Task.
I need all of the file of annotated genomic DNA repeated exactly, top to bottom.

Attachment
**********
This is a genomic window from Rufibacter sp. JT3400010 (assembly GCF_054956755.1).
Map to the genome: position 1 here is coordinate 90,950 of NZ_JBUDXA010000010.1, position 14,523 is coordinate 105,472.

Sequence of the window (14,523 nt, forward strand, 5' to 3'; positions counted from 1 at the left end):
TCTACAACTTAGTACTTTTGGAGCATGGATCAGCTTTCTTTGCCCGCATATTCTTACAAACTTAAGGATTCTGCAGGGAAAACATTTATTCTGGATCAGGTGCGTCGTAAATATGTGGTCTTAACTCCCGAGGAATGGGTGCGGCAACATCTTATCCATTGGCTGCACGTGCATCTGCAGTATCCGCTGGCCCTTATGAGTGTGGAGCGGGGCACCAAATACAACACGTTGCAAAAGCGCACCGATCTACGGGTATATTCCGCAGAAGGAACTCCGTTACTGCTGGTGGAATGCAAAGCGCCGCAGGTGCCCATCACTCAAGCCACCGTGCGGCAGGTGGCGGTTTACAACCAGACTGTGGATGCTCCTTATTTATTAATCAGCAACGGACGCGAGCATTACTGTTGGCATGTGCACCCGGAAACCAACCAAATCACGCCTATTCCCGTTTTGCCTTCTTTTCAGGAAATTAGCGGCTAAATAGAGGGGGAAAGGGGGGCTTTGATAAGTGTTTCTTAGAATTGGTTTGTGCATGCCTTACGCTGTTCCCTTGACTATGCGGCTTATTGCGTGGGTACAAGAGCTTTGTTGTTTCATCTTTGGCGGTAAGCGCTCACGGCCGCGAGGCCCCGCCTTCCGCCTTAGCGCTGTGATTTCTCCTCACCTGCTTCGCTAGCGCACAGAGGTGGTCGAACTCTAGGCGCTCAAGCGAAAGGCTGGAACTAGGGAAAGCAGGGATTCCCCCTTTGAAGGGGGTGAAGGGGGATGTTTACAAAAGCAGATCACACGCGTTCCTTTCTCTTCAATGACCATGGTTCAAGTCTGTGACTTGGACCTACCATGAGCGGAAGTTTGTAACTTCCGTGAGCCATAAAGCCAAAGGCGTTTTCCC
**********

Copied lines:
This is a genomic window from Rufibacter sp. JT3400010 (assembly GCF_054956755.1).
Map to the genome: position 1 here is coordinate 90,950 of NZ_JBUDXA010000010.1, position 14,523 is coordinate 105,472.

Sequence of the window (14,523 nt, forward strand, 5' to 3'; positions counted from 1 at the left end):
TCTACAACTTAGTACTTTTGGAGCATGGATCAGCTTTCTTTGCCCGCATATTCTTACAAACTTAAGGATTCTGCAGGGAAAACATTTATTCTGGATCAGGTGCGTCGTAAATATGTGGTCTTAACTCCCGAGGAATGGGTGCGGCAACATCTTATCCATTGGCTGCACGTGCATCTGCAGTATCCGCTGGCCCTTATGAGTGTGGAGCGGGGCACCAAATACAACACGTTGCAAAAGCGCACCGATCTACGGGTATATTCCGCAGAAGGAACTCCGTTACTGCTGGTGGAATGCAAAGCGCCGCAGGTGCCCATCACTCAAGCCACCGTGCGGCAGGTGGCGGTTTACAACCAGACTGTGGATGCTCCTTATTTATTAATCAGCAACGGACGCGAGCATTACTGTTGGCATGTGCACCCGGAAACCAACCAAATCACGCCTATTCCCGTTTTGCCTTCTTTTCAGGAAATTAGCGGCTAAATAGAGGGGGAAAGGGGGGCTTTGATAAGTGTTTCTTAGAATTGGTTTGTGCATGCCTTACGCTGTTCCCTTGACTATGCGGCTTATTGCGTGGGTACAAGAGCTTTGTTGTTTCATCTTTGGCGGTAAGCGCTCACGGCCGCGAGGCCCCGCCTTCCGCCTTAGCGCTGTGATTTCTCCTCACCTGCTTCGCTAGCGCACAGAGGTGGTCGAACTCTAGGCGCTCAAGCGAAAGGCTGGAACTAGGGAAAGCAGGGATTCCCCCTTTGAAGGGGGTGAAGGGGGATGTTTACAAAAGCAGATCACACGCGTTCCTTTCTCTTCAATGACCATGGTTCAAGTCTGTGACTTGGACCTACCATGAGCGGAAGTTTGTAACTTCCGTGAGCCATAAAGCCAAAGGCGTTTTCCC